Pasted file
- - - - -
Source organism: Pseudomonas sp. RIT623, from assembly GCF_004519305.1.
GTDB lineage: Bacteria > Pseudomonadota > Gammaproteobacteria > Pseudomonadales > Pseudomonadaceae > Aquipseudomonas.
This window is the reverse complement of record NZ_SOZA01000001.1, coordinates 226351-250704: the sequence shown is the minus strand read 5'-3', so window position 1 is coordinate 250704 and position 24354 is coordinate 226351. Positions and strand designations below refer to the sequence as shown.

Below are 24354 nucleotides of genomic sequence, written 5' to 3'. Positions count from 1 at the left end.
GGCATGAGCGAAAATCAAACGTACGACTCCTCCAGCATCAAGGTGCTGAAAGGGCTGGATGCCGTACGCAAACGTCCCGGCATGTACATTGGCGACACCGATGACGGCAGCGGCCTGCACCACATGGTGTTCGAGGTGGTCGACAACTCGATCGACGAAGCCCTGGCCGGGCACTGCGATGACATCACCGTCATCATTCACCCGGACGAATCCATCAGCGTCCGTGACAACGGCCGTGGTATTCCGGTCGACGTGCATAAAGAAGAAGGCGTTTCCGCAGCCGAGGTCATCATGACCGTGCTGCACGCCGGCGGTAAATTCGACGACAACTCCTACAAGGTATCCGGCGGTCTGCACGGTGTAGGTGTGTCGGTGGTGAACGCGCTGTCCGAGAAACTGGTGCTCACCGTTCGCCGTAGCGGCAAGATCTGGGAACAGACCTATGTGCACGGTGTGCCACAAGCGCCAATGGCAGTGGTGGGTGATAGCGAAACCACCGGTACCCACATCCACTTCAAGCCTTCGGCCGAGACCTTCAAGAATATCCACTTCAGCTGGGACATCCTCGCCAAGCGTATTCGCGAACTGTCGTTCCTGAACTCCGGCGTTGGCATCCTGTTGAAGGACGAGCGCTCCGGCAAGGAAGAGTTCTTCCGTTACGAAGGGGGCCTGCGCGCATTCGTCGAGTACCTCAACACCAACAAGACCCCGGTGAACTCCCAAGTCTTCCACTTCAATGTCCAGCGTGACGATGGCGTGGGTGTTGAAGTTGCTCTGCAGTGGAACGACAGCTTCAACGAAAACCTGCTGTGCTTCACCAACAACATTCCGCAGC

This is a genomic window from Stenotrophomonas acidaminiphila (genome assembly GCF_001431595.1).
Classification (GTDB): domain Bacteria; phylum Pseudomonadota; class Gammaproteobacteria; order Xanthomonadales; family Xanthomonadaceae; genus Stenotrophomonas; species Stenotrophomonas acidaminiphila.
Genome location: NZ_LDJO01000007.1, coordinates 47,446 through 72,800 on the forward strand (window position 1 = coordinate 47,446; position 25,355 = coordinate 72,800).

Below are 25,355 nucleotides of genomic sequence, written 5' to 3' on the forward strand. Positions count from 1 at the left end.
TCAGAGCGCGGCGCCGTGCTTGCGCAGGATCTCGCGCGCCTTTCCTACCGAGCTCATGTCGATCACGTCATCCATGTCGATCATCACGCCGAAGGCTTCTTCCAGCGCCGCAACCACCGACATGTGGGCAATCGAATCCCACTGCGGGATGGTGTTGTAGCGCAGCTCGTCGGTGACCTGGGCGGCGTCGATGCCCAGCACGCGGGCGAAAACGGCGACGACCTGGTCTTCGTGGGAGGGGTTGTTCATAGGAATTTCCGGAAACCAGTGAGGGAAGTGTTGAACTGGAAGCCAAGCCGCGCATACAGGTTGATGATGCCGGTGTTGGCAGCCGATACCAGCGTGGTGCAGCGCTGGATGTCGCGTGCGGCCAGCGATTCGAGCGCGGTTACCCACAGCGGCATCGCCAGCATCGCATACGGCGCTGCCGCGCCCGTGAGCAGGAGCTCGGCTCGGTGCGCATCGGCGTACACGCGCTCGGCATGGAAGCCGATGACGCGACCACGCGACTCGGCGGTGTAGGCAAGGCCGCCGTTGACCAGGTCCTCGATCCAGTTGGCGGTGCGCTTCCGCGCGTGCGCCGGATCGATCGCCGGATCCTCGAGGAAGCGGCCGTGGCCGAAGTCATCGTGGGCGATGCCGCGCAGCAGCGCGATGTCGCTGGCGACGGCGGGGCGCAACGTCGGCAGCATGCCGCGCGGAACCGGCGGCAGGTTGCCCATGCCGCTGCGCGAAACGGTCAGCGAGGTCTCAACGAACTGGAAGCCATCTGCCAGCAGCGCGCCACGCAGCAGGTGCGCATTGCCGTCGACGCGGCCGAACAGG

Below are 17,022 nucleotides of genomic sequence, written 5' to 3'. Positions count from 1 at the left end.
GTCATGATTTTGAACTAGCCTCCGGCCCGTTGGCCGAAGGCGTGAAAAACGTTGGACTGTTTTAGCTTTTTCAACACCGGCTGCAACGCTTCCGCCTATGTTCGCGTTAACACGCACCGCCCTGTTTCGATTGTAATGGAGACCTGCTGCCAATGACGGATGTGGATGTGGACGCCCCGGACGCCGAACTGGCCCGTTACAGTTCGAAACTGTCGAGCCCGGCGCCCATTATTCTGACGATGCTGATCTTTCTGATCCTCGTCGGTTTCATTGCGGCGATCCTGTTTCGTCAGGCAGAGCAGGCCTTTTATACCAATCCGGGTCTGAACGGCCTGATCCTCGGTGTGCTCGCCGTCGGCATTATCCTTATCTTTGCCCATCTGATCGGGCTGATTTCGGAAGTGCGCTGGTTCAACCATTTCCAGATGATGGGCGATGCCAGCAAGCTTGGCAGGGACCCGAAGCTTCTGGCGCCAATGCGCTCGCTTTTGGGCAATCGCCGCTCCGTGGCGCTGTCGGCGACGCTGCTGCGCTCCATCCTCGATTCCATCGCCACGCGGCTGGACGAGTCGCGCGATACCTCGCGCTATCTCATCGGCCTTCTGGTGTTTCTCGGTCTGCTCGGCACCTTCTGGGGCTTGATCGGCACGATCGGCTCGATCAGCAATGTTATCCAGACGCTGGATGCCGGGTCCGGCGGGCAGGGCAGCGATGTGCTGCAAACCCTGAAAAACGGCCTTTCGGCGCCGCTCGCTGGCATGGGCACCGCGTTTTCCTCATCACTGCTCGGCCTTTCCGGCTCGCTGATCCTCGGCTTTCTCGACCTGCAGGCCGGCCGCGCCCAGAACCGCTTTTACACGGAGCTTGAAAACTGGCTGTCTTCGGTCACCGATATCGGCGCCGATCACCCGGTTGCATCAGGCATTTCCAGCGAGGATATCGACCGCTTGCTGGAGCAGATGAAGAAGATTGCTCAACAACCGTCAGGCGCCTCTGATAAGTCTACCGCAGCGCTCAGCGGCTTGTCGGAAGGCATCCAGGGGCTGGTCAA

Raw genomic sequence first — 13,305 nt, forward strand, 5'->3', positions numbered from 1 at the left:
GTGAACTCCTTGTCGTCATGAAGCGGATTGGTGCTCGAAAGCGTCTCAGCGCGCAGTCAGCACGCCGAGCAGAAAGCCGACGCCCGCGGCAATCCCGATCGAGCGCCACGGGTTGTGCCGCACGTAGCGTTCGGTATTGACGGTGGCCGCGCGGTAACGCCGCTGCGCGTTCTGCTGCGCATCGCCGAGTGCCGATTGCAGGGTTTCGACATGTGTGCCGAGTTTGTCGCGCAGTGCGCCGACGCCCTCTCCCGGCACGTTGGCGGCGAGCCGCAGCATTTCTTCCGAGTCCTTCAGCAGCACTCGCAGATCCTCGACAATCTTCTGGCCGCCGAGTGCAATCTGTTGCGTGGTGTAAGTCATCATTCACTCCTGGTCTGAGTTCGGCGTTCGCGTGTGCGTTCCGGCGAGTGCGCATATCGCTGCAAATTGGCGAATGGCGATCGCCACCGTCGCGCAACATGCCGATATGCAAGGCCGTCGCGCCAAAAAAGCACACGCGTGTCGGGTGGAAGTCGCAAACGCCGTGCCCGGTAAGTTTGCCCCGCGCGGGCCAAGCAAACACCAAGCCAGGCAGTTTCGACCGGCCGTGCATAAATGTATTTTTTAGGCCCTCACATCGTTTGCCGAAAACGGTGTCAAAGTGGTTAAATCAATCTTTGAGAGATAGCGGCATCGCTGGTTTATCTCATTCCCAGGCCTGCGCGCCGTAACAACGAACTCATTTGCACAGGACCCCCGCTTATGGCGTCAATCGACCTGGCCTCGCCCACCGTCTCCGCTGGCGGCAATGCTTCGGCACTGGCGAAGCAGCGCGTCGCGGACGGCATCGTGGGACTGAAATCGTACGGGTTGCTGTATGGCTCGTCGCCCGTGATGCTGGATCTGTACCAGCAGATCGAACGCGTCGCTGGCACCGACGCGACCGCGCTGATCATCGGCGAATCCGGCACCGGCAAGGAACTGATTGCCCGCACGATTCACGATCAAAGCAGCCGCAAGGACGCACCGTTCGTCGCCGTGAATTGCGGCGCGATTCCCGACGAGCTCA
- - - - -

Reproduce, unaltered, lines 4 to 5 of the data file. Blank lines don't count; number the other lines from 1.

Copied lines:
Below are 24354 nucleotides of genomic sequence, written 5' to 3'. Positions count from 1 at the left end.
GGCATGAGCGAAAATCAAACGTACGACTCCTCCAGCATCAAGGTGCTGAAAGGGCTGGATGCCGTACGCAAACGTCCCGGCATGTACATTGGCGACACCGATGACGGCAGCGGCCTGCACCACATGGTGTTCGAGGTGGTCGACAACTCGATCGACGAAGCCCTGGCCGGGCACTGCGATGACATCACCGTCATCATTCACCCGGACGAATCCATCAGCGTCCGTGACAACGGCCGTGGTATTCCGGTCGACGTGCATAAAGAAGAAGGCGTTTCCGCAGCCGAGGTCATCATGACCGTGCTGCACGCCGGCGGTAAATTCGACGACAACTCCTACAAGGTATCCGGCGGTCTGCACGGTGTAGGTGTGTCGGTGGTGAACGCGCTGTCCGAGAAACTGGTGCTCACCGTTCGCCGTAGCGGCAAGATCTGGGAACAGACCTATGTGCACGGTGTGCCACAAGCGCCAATGGCAGTGGTGGGTGATAGCGAAACCACCGGTACCCACATCCACTTCAAGCCTTCGGCCGAGACCTTCAAGAATATCCACTTCAGCTGGGACATCCTCGCCAAGCGTATTCGCGAACTGTCGTTCCTGAACTCCGGCGTTGGCATCCTGTTGAAGGACGAGCGCTCCGGCAAGGAAGAGTTCTTCCGTTACGAAGGGGGCCTGCGCGCATTCGTCGAGTACCTCAACACCAACAAGACCCCGGTGAACTCCCAAGTCTTCCACTTCAATGTCCAGCGTGACGATGGCGTGGGTGTTGAAGTTGCTCTGCAGTGGAACGACAGCTTCAACGAAAACCTGCTGTGCTTCACCAACAACATTCCGCAGC